These idiots are going to look even more foolish than they currently do (no mean feat) when the world of science turns on it head over the next decade or so. Even many who think this guy is wrong but just has the scale wrong are themselves going to have to readjust.

    Those who follow the electric universe and all the related interdisciplinary subjects will know of what I write. Just about everything we think we know is wrong. The 20th Century has been all about Government directed science and any real research has been squashed. All the facts and figures and timelines this idiot quoted in his rant are not even likely to be close, so his conclusions however strongly held are false before he even starts.

    The events that I think will be the turning points are the landing on the comet by the European space agency and the visit to Pluto by NASA. In both cases all that they thought they would find the did not find, and much of what the Electric Universe predicted was there for all to see. It has just become very difficult to deny that settled science is wrong and we need to turn the clock back, forget Einstein and all the relativity nonsense, forget black hole, dark energy and matter and get back to proper science using what we can see and not what we can’t.

    Once we accept that Cosmology is wrong, and way wrong at that, we can then look into the many other subject where the data and research just don’t fit with the theory. Just a couple of things to watch out for.

    Fossil fuels are not fossils at all, even coal
    The earth did not form from coalescing gas and dust around the Sun
    700 years of the dark ages did not exist and have been inserted into history by the survivors of recent cataclysm.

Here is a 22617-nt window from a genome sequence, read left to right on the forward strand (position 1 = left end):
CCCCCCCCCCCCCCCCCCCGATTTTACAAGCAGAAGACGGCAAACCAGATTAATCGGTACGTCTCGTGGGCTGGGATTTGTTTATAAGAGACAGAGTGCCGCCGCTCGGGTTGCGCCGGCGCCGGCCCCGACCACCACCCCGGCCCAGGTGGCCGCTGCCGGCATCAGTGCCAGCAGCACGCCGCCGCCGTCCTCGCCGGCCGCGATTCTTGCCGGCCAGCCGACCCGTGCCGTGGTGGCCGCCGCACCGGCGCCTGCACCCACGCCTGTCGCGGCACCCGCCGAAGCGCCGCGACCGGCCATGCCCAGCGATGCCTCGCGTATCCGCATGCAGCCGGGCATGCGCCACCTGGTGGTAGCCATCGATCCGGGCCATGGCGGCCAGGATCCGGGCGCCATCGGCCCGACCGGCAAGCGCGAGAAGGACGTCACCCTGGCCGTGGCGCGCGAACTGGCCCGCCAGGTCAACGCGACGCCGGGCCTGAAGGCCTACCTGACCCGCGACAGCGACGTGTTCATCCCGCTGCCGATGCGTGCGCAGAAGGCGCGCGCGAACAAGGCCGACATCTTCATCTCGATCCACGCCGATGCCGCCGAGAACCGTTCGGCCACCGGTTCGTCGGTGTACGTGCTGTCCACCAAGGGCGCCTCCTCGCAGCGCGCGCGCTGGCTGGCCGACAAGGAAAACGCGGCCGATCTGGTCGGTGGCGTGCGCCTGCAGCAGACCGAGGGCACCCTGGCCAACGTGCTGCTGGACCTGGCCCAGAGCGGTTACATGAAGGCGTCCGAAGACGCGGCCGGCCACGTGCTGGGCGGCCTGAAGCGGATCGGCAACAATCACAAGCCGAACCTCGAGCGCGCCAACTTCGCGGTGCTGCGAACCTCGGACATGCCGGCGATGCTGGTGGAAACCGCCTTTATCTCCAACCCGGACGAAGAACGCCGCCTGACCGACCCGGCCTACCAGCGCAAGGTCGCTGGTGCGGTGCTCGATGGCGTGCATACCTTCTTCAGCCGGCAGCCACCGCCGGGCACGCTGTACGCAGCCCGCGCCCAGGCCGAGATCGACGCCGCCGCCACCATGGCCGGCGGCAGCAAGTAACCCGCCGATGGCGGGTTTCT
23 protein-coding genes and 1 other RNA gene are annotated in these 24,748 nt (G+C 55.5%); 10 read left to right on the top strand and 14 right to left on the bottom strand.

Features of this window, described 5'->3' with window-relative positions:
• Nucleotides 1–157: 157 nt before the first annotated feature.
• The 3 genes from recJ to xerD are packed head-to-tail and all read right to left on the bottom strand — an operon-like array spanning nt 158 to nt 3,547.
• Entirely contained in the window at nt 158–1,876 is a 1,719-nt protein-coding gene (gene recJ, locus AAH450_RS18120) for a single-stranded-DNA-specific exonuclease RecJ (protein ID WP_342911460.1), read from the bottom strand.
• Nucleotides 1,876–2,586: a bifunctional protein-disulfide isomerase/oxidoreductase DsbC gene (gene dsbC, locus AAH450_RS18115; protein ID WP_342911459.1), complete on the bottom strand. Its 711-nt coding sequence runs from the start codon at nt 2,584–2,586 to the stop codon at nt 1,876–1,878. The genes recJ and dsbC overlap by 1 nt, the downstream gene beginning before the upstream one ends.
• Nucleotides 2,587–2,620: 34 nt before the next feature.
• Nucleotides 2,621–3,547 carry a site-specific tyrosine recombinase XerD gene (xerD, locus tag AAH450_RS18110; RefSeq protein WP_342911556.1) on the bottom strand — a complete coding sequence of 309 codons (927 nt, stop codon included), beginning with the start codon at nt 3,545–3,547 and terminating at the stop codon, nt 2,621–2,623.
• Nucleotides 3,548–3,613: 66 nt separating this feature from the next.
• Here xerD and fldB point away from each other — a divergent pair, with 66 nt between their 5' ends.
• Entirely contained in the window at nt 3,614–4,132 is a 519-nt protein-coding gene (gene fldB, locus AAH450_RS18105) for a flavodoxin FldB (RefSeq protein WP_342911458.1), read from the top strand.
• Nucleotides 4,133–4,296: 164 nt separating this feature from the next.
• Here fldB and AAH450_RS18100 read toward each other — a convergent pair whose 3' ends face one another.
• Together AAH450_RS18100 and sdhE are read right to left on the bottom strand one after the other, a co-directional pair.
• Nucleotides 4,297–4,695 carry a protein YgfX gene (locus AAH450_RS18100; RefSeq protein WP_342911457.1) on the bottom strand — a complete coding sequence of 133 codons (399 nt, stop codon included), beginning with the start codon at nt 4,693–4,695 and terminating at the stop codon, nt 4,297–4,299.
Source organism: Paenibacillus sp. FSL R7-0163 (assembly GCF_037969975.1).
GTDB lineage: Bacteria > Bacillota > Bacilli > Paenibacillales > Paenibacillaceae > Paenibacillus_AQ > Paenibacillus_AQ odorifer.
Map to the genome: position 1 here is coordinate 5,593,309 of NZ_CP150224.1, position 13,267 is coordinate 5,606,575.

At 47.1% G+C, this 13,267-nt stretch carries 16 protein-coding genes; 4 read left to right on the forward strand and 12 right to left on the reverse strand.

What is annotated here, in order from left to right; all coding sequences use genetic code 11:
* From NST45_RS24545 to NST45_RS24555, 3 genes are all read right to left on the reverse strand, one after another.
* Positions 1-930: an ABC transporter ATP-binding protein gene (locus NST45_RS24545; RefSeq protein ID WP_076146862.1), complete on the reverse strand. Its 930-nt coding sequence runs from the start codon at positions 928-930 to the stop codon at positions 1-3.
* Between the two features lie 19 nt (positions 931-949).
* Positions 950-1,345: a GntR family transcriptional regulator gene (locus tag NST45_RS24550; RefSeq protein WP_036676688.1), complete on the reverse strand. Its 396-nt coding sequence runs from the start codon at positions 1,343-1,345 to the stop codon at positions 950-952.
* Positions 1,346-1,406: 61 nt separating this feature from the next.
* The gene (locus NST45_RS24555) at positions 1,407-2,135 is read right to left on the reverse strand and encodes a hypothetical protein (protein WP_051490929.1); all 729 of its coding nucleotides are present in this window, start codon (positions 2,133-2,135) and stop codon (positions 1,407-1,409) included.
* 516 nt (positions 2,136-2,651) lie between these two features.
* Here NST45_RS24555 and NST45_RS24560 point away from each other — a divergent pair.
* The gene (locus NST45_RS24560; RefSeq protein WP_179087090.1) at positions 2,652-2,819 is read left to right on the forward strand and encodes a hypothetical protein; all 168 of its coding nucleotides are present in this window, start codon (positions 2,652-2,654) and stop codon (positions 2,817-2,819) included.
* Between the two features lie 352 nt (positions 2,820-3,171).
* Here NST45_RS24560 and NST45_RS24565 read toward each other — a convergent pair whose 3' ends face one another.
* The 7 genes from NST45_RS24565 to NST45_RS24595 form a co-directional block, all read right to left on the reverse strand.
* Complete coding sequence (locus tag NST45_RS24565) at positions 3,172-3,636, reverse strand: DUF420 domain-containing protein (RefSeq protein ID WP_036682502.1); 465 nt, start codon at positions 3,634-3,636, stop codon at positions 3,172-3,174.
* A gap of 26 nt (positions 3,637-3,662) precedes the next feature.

Gravity is electromagnetic and acts instantaneously, not some wave to be found in the LHC as Newton’s mechanical equations demonstrate. Note I did not say Laws which they are most definitely not.
    Earth’s gravity has changed and become stronger, gravity is not directly related to mass but related to the difference in electric charge between bodies. Still much to understand about gravity.

    Think I’m as nutty as the Yale guy? Just watch this space as they say. The physical evidence is compelling.

    We also need a change in politics and a return to real capitalism to take advantage of our new knowledge. This will be the real challenge.

  17. December 30, 2015 1:38 pm

    You know, this guy could take care of one member of the over-population problem. Why is it these jerks always want to come kill me, but never think of themselves in the same light?

  18. Dave Ward permalink
    December 30, 2015 2:52 pm

    “Students’ grandchildren might only be able to see a coral reef in “history books”

    What – along with snow???

  19. NeilC permalink
    December 30, 2015 5:57 pm

    Paul, your first sentence sums up this load of rubbish perfectly.

  20. December 30, 2015 6:47 pm

    We have a challenger for climate scare merchant (being polite) of the week.

    ‘Angus Walker set up a climate change project called #WaterLog UK to warn people of the dangers facing the environment and he has created maps to show how a sea level rise of 70 metres would change the country.’
    http://www.dailyrecord.co.uk/news/local-news/extreme-mock-up-shows-dumfries-7092246

    Just agree to more windmills and stop burning fuel. In chilly Scotland? Don’t think so.

  21. Andy DC permalink
    December 31, 2015 12:09 am

    Another nutty professor said in 2000 that snow was a thing of the past. How did that work out?

    This is nothing but a dangerous death cult, not unlike that of Jim Jones.

    Human innovation has already cleaned up the environment and will continue to provide us with a better standard of living, if the environmentalist nut cases cases just stay out of the way.

  22. December 31, 2015 12:57 am

    (1) For a more detailed background, here is the bio from Assistant Professor Pachirat’s faculty page at the University of Massachusetts-Amherst website:

    http://polsci.umass.edu/people/timothy-pachirat

    He has a 2008 PhD “with distinction,” from Yale. Go figure.

    (2) Here are the courses he is/has taught in political science in the 2015/16 academic year, including a course entitled, “Distance, Deceit, Denial (graduate seminar)”:

    http://polsci.umass.edu/people/faculty/timothy-pachirat/teaching

    After reading the bio and his course descriptions, it boils down to some pretty nutty and idiosyncratic stuff posing as intellectual fare, not atypical of what many of the young minds are being almost exclusively exposed to today. No wonder so many of them are lost.